Wildlife & Nature

League of Extraordinary Youth Battle Rhode Island’s Invasives

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The Rhode Island high school students clear brush, maintain trails and cut back invasives. (Frank Carini/ecoRI News)

TIVERTON, R.I. — For five weeks this summer, six high school students and a college sophomore will tear, chop, cut and pull oriental bittersweet, black swallow-wort, privet and a host of other invasive plant species from conserved lands across the state.

The Rhode Island Youth Conservation League was created seven years ago by the Rhode Island Natural History Survey, the Audubon Society of Rhode Island and the Rhode Island chapter of The Nature Conservancy. It was formed as a follow-up to the Natural History Survey’s 2010 Forest Health Works Project summer youth crew.

On a late-July day ecoRI News caught up with the six teenagers — Keishla Santiago-Garcia, Edward Moniz, Courtney Naughton, Deanna Phan, Grace Rumowicz and Anna Stansfield. The high-school sophomores and juniors from North Kingstown, Central Falls and The Greene School were at the Emilie Ruecker Wildlife Refuge on Seapowet Avenue. Wearing matching yellow T-shirts, the students, led by Audubon Society conservation assistant Kyle Hess and University of Rhode Island sophomore Brittany Amaral, were clearing trails of fast-encroaching oriental bittersweet and in-the-way tree branches. They also spent a considerable amount of time avoiding poison ivy.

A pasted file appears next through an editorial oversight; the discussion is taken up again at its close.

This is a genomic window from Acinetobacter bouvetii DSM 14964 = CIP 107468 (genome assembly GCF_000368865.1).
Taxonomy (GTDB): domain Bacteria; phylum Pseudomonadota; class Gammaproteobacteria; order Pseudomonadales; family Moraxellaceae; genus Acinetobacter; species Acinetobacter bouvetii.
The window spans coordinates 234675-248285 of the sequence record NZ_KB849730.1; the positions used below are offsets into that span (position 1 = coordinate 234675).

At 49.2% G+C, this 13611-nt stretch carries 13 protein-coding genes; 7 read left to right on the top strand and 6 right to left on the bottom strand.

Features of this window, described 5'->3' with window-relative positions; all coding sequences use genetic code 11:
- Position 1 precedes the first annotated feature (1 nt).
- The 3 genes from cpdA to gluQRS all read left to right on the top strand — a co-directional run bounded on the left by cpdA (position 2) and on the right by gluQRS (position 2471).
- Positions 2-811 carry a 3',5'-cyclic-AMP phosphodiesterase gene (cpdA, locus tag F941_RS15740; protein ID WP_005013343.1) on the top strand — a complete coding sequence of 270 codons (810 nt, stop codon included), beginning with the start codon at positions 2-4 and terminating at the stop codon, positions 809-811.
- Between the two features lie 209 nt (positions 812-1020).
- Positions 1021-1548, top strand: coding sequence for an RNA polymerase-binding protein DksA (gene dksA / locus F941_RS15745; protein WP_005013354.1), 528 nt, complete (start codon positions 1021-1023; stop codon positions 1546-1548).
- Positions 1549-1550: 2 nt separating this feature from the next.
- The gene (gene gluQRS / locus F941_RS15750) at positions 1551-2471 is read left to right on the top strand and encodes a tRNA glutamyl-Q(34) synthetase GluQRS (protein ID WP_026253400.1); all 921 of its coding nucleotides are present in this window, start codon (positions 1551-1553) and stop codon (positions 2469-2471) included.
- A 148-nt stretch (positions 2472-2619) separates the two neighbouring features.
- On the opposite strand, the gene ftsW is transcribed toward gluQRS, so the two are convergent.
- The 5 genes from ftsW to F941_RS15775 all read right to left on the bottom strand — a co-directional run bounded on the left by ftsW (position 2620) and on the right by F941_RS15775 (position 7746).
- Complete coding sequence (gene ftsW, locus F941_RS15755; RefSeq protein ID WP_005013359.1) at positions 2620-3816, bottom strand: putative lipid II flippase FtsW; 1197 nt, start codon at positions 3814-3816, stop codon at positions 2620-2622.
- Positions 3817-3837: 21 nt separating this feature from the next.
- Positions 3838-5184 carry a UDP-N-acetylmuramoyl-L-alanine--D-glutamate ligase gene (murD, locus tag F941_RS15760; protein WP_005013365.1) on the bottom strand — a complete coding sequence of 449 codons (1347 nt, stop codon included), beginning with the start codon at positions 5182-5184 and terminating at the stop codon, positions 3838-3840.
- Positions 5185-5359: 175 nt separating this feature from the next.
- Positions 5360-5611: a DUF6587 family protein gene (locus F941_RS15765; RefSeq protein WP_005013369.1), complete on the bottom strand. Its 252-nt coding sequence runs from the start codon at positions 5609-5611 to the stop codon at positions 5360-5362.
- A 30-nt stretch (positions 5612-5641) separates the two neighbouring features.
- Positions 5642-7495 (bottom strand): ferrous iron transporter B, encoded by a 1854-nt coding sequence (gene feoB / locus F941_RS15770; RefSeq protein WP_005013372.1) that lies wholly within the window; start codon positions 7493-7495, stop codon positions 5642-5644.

So far this summer, besides working at the Emilie Ruecker Wildlife Refuge, the group spent four days on Block Island and spent time at the Narrow River Land Trust’s Winter Preserve in South Kingstown, securing a trail with water bars and clearing brush from old building foundations and an historical cemetery.

But beating back invasives trying to take over preserved Audubon Society, The Nature Conservancy and Rhode Island Department of Environmental Management lands is the main task of this annual summer crew.

In 2011, for example, the group of teenagers eradicated mile-a-minute vine from many Rhode Island locations.

The program’s goals are to create summer jobs for high-school students that include outdoor stewardship work around the state, address the need for hands-on labor to help steward Rhode Island’s protected land, and strengthen connections between people and nature.

Students work four days a week, from 8 a.m.-4 p.m., and are paid $9.60 an hour, Rhode Island’s minimum wage. Funding has come from the National Fish & Wildlife Foundation, the Rhode Island Conservation Stewardship Collaborative, National Grid and others.

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  1. This is great for students and may inspire them to follow with Environmental studies and a lifetime of stewardship. Hopefully they will teach others as well, especially landowners to police their properties for invasive species.

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